by David Fitch

Most of us have faced “church-abuse” in one way or another. Perhaps we’ve experienced the abuse of “being judged,” the abuse of being manipulated to do something by someone telling us it is Biblical, the abuse of being manipulated to do something  by a leader for his/her cause under the auspices that this is God’s Mission, the abuse of being manipulated to support more programs at your local church under the guise that this also is God’s Mission, or maybe the abuse of being manipulated to “make a decision” for Christ and/or get someone else to make this decision under the fear that we’re all going to hell if we don’t. Have you experienced sany of these abuses?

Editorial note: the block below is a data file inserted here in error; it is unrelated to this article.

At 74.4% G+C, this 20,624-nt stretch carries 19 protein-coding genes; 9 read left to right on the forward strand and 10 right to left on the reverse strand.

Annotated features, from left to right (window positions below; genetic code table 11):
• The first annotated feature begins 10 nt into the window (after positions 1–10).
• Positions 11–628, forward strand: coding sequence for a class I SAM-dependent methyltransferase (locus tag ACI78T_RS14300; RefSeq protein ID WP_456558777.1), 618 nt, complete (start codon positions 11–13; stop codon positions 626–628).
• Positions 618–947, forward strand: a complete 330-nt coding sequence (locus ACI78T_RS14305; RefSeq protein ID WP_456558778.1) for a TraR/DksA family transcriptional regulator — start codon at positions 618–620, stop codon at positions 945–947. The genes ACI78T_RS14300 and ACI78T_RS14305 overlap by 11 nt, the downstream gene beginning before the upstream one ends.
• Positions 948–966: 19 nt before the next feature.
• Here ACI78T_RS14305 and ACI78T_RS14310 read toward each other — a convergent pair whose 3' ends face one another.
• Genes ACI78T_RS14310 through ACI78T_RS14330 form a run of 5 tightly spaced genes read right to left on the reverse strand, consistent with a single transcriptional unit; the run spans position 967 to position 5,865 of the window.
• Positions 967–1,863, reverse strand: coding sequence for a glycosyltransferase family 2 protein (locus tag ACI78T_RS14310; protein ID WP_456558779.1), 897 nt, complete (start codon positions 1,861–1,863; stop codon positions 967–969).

I think you could interpret alot of post-evangelicalism as a reaction to these abuses. In their wake, we get overreactions. So we often hear people gathering for church saying: all judgment is bad, the Bible’s authority is purely personal, all authority in the church cannot be trusted, we don’t need organized church, and conversion is abusive. We overeact to these things by rejecting these things. I contend such an overreaction to the point of rejection is catastrophic for the formation of church life together, family life and personal transformation into Christ. These days, every pastor has got to be able to lead through these overreactions and keep them from becoming rejections. Here’s the five rejections with some of my observations on how to think about them in shaping a community of Christ for His mission.